Enterprise applications: Pay attention to the user interface

Enterprise applications are going to increasingly come with Web 2.0 wrappers.

Enterprise applications are going to increasingly come with Web 2.0 wrappers. And the early innings of the game are under way.

While many observers are talking about mashups, lightweight applications and public APIs in the enterprise the real advantage Web 2.0 brings is better user interfaces. The software as a service types already have this edge. Traditional enterprise application vendors will soon follow.

At the Enterprise Search Summit this week in New York you're likely to hear a lot about user interfaces. The challenge: Enterprise software companies need to make their applications look like the Googles, Facebooks and MySpaces of the world so workers will adopt them.

That point isn't lost on enterprise search company Siderean, which focuses on semantic search and finding relationships in search results (see video at right) from inside and outside the corporate firewall. Siderean powers Oracle’s semantic search beta on the Oracle Technology Network.

Siderean just announced an update to its Seamark Navigator search system.  The new version, Seamark Navigator 4.5, improves security and scalability of the prior 4.1 version. But the real selling point to the enterprise masses may be the user interface.

Brad Allen, founder and chief technology officer of Siderean, says the company spent a lot of time on the "widgetry," Web 2.0-ish touches that resemble what you'd find on consumer applications (see tag navigation left).

"User experience and quality is key to success of any software app inside or outside the enterprise," says Allen. "A lot of the experiences people are getting out of consumer application are things that they are demanding in the enterprise."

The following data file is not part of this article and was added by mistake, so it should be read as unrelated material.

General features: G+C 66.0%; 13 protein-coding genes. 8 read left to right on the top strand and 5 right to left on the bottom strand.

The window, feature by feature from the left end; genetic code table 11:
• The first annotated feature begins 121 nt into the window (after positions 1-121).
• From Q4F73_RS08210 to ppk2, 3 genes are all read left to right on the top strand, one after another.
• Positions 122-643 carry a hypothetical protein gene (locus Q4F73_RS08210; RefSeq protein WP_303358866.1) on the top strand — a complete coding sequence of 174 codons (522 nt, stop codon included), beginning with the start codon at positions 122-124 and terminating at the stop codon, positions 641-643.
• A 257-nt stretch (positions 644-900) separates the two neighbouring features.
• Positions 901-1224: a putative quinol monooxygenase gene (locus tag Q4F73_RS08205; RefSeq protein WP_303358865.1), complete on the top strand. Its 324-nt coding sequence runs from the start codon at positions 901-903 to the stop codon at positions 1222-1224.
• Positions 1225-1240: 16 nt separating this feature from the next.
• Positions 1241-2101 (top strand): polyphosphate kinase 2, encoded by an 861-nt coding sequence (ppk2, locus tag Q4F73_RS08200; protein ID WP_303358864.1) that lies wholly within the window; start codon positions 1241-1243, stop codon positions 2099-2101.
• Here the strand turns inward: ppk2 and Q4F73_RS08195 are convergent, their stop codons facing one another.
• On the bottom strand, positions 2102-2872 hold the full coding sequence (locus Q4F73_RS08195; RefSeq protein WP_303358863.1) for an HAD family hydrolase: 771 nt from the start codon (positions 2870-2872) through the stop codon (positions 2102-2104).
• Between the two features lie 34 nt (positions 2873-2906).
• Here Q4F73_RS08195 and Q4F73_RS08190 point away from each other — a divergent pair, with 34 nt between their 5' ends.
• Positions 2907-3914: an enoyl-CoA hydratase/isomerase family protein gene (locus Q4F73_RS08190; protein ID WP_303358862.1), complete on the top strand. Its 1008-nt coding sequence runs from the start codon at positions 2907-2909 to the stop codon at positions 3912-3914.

Allen adds that Siderean spent a good bit of time trying to make search visual--this is the first version of Seamark Navigator that tackles visualization (see demo screen below--Harrison Ford could just as easily be Joe Schmoe in accounting). On the surface, usability of a consumer application and the requirements of an enterprise would appear to be a problem. Allen is betting there's a happy medium. If a customer's employees use an application because it's effective and looks good it's more likely ROI will follow. Siderean's goal is to unearth data a user may not know he needs. Meanwhile, the lightweight development techniques embedded in Siderean’s search doesn't hurt either.

However, looks only go so far. One of the big issues addressed at the Gartner powwow in San Francisco last month was security surrounding Web 2.0 apps in the enterprise. The takeaway: The more companies adopt Web 2.0 widgets and APIs the more of a security risk they face.

That's why Siderean is pitching its wares with a heavy security angle too. The company has government customers that want more security. In response, Siderean is using its semantic Web foundations to model relationships and users. Companies can create rules and limit results based on role--that way technology managers don't spend time mapping names. For instance, a content manager couldn't get access to a financial document because he had no relationship with the financial department. Just as a search would link tags it can also find relationships among people.

"The goal is to knock out classes of people that shouldn't have access to these documents," says Allen. "It's crucial to making security scale."

Those issues are still being worked out in many respects. Enterprise 2.0 has to be a secure environment to work. That's why Allen reckons that Web 2.0-ish applications will hit the workplace "in an incremental fashion." The good news is the game appears to have started.


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